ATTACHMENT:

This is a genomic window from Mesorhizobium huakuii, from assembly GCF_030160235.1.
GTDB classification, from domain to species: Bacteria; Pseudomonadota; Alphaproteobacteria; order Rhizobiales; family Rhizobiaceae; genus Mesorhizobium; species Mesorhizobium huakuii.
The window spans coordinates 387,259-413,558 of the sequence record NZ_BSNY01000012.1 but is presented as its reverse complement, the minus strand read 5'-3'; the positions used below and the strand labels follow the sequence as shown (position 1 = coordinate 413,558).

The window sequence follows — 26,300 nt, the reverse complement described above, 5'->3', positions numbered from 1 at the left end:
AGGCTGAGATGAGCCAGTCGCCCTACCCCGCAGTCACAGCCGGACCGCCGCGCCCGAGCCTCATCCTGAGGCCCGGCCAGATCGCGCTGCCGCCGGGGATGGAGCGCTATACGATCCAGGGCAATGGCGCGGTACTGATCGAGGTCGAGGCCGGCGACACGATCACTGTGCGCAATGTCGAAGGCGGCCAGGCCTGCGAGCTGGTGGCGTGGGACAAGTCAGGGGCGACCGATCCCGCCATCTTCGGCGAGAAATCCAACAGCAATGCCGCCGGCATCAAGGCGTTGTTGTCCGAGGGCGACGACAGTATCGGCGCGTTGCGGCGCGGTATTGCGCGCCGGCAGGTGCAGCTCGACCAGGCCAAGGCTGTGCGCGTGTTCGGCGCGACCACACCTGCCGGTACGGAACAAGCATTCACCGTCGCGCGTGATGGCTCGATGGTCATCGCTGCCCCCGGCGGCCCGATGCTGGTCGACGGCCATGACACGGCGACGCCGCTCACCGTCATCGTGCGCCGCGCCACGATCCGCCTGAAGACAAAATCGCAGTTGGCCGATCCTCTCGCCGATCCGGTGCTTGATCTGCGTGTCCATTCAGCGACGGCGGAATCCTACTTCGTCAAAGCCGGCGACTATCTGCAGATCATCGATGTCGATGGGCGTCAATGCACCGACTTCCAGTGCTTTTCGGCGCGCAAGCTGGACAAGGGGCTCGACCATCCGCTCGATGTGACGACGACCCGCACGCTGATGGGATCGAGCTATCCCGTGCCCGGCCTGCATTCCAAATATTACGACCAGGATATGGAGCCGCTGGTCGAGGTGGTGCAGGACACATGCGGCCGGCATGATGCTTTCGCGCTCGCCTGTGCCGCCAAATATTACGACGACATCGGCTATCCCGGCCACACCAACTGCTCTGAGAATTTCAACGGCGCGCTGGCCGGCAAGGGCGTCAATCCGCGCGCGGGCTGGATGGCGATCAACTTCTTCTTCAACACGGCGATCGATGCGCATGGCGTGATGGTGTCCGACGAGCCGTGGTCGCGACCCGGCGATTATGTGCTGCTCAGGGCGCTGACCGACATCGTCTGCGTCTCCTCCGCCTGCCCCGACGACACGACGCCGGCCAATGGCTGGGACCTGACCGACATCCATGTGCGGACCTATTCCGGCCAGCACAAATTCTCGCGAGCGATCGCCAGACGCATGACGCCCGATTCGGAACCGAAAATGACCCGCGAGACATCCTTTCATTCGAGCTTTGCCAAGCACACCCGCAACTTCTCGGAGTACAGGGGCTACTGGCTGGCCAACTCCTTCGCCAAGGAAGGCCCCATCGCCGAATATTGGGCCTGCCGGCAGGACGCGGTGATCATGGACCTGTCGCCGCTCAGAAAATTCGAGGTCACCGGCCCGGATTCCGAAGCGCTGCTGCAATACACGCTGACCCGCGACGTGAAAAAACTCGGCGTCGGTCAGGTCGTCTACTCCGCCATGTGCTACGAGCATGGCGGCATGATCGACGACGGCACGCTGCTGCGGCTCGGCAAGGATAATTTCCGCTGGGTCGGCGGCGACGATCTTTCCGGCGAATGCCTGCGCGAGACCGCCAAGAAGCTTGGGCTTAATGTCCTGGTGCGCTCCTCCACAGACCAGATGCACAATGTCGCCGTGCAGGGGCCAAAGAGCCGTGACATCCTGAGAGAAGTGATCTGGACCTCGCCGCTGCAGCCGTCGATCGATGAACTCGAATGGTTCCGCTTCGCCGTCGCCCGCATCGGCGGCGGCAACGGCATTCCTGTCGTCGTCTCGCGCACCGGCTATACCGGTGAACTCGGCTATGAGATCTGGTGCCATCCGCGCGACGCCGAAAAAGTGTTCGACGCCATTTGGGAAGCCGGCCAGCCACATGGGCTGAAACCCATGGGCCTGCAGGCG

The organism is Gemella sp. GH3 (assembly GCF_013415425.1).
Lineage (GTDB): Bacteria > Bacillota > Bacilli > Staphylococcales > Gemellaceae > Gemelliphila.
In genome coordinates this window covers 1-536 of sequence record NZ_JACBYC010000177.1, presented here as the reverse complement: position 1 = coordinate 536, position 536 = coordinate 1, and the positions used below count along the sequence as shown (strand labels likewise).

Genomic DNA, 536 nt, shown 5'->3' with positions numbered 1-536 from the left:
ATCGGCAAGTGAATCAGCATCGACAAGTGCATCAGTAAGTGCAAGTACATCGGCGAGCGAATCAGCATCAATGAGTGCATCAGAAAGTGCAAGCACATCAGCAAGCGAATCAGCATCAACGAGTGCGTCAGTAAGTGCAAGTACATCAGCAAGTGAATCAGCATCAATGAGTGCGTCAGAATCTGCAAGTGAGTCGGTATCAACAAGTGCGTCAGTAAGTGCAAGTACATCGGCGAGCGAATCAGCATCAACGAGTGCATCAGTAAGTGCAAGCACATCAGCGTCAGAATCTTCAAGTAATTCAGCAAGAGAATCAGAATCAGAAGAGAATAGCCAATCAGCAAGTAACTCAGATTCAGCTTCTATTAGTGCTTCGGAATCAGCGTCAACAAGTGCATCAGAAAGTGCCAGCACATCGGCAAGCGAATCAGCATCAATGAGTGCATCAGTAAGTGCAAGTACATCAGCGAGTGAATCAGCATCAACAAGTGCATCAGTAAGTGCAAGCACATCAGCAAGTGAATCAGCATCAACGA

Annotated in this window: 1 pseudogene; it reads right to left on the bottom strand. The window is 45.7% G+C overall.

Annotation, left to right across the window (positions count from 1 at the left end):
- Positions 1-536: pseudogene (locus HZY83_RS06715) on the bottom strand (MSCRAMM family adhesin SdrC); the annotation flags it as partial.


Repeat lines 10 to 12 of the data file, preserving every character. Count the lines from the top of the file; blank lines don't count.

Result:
ATCGGCAAGTGAATCAGCATCGACAAGTGCATCAGTAAGTGCAAGTACATCGGCGAGCGAATCAGCATCAATGAGTGCATCAGAAAGTGCAAGCACATCAGCAAGCGAATCAGCATCAACGAGTGCGTCAGTAAGTGCAAGTACATCAGCAAGTGAATCAGCATCAATGAGTGCGTCAGAATCTGCAAGTGAGTCGGTATCAACAAGTGCGTCAGTAAGTGCAAGTACATCGGCGAGCGAATCAGCATCAACGAGTGCATCAGTAAGTGCAAGCACATCAGCGTCAGAATCTTCAAGTAATTCAGCAAGAGAATCAGAATCAGAAGAGAATAGCCAATCAGCAAGTAACTCAGATTCAGCTTCTATTAGTGCTTCGGAATCAGCGTCAACAAGTGCATCAGAAAGTGCCAGCACATCGGCAAGCGAATCAGCATCAATGAGTGCATCAGTAAGTGCAAGTACATCAGCGAGTGAATCAGCATCAACAAGTGCATCAGTAAGTGCAAGCACATCAGCAAGTGAATCAGCATCAACGA

Annotated in this window: 1 pseudogene; it reads right to left on the bottom strand. The window is 45.7% G+C overall.

Annotation, left to right across the window (positions count from 1 at the left end):